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You are here: Home Information Materials Habitat Restoration and Management Vegetation Management: Herbicides

Vegetation Management: Herbicides

Succession of many wetlands from open-canopy fens to closed-canopy swamps contributes to the loss of bog turtle habitat. Reviewed here are the herbicide application methods described in the US Fish and Wildlife Service Biological Opinion 2010.

Herbicide Application Methods

This method involves the injection of pellets of glyphosate or imazapyr directly into
the trunks of woody vegetation. Herbicide is delivered directly to woody stems, avoiding any herbicide spillage in the wetland. Little or no migration of herbicide from the root system to wetland soils is anticipated.

Hack and Squirt (also Frill, Drill and Fill)
The trunk of the tree is cut using a sharp object (e.g., knife, saw, ax) or holes are
made in the trunk with a power drill or other device. Glyphosate is then
immediately applied to the cut using a backpack sprayer, squirt bottle or syringe. A
Hypo-Hatchet® Tree Injector can also be used.

Cut Stump (or Cut Stem)
The tree or shrub is cut within 6 inches of the ground, exposing a horizontal
treatment surface. Glyphosate is immediately applied to the cut surface(s) using a
spray bottle or wick applicator. If vegetation has been cut previously (outside the
glyphosate application period), height of the initial cutting should be adjusted to
allow for subsequent re-cutting. A variation of this method is the “snip and drip” technique, which is used to treat Phragmites. This involves cutting the stem and then dripping glyphosate onto the cut stem.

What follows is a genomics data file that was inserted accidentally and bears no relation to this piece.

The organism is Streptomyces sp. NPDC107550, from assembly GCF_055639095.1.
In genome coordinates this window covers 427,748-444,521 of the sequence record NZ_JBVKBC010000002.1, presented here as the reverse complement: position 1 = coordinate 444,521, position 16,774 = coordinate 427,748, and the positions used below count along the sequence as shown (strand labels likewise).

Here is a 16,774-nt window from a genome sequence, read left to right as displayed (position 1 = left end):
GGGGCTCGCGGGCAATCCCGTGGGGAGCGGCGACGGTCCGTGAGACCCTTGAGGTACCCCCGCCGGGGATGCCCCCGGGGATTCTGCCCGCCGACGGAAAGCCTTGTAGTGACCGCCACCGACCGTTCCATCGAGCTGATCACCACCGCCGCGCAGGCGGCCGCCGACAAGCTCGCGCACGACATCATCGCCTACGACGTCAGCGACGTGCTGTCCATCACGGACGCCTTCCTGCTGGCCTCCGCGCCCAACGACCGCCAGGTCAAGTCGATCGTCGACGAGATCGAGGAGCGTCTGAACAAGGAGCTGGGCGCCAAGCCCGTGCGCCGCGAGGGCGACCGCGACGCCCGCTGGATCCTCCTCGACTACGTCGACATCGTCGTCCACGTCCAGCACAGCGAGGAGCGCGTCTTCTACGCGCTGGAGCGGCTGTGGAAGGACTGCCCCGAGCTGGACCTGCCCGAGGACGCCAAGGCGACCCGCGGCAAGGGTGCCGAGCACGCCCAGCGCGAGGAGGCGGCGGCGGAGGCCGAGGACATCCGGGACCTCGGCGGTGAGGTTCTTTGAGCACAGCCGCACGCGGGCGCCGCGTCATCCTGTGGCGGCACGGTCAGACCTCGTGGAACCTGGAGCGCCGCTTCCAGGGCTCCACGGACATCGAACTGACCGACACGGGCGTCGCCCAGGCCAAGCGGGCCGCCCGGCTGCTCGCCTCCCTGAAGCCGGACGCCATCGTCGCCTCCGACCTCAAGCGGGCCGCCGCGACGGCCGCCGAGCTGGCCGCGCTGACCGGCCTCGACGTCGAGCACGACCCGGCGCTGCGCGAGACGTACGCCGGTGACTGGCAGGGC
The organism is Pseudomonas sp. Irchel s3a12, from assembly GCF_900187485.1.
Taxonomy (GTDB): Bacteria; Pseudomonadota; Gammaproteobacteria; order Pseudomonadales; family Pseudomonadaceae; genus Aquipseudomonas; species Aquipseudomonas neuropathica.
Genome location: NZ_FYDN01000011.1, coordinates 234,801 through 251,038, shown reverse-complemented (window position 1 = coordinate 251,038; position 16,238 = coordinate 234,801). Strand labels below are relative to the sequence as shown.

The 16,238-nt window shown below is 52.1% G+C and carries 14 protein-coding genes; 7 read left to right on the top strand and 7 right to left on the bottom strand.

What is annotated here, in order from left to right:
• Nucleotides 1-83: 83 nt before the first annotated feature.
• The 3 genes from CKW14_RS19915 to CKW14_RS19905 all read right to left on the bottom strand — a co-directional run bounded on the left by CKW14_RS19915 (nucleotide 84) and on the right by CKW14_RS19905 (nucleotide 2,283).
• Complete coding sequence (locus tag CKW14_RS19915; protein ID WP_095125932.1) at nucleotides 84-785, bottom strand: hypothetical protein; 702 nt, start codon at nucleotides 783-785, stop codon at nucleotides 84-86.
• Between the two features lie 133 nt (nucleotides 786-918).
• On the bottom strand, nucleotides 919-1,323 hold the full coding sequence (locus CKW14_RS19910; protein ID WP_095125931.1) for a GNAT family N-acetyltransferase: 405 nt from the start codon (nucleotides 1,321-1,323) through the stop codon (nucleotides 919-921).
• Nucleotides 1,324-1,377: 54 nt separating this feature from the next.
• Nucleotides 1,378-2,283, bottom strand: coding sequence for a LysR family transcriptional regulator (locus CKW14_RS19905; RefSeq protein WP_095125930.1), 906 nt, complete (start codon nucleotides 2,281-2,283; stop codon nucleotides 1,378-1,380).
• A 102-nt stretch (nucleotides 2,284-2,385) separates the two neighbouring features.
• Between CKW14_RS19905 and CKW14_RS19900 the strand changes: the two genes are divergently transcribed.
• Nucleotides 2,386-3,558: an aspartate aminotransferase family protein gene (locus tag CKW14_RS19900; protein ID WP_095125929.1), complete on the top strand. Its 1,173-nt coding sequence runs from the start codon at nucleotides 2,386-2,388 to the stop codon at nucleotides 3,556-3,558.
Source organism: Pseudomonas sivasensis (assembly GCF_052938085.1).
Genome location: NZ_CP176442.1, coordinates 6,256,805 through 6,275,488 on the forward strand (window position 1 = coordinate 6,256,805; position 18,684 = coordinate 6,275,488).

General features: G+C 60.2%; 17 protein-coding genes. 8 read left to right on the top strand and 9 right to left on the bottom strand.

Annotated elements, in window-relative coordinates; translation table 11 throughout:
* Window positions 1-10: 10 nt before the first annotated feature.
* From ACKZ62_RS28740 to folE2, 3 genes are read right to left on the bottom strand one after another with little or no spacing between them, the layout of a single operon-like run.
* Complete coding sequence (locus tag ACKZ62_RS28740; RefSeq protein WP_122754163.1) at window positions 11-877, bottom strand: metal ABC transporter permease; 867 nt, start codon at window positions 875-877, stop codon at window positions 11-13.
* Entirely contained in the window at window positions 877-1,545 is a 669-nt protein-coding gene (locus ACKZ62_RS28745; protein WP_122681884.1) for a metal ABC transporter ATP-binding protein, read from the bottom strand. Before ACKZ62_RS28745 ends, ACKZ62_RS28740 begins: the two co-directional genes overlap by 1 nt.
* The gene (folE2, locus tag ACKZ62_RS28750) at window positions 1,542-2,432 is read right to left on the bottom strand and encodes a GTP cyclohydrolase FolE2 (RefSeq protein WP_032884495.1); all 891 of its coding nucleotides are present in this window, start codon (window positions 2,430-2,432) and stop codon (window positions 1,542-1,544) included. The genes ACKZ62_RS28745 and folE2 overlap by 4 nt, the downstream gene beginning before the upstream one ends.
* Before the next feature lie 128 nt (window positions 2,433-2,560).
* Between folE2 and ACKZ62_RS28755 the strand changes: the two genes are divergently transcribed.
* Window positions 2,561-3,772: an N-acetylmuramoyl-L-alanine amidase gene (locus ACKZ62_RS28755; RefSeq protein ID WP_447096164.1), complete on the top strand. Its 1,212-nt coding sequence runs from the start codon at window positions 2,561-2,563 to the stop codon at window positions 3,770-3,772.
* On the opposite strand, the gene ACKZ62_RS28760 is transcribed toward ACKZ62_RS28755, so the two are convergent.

Wick Application
This is a foliar application method, intended to deliver herbicide to the intact leaves
or stem of the target plant.

Spot Spray
This is a foliar application method, intended to deliver herbicide to the leaves and/or
stem of the target plant.

The application methods are consistent with those discussed in The Nature Conservancy’s Weed Control Methods Handbook: Tools & Techniques for Use in Natural Areas (Tu et al. 2001)4 and Safe Herbicide Handling in Natural Areas: A Guide for Land Stewards and Volunteer Stewards (Hillmer and Liedtke 2003)5. Further details about these methods and their applicability can be found in Chapter 5 and on pages 5-13 of the subject publications, respectively.

Weed Control Methods Handbook: Tools and Techniques for Use in Natural Areas

safe herbicide handling in natural areas a guide for land stewards and volunteer stewards

US Fish and Wildlife Service. (2010). Biological Opinion: Effects of the Implementation of Habitat Restoration Practices by the Natural Resources Conservation Service on the Northern Population of the Bog Turtle. Prepared by Region, 5.

- Jason Tesauro, March 2021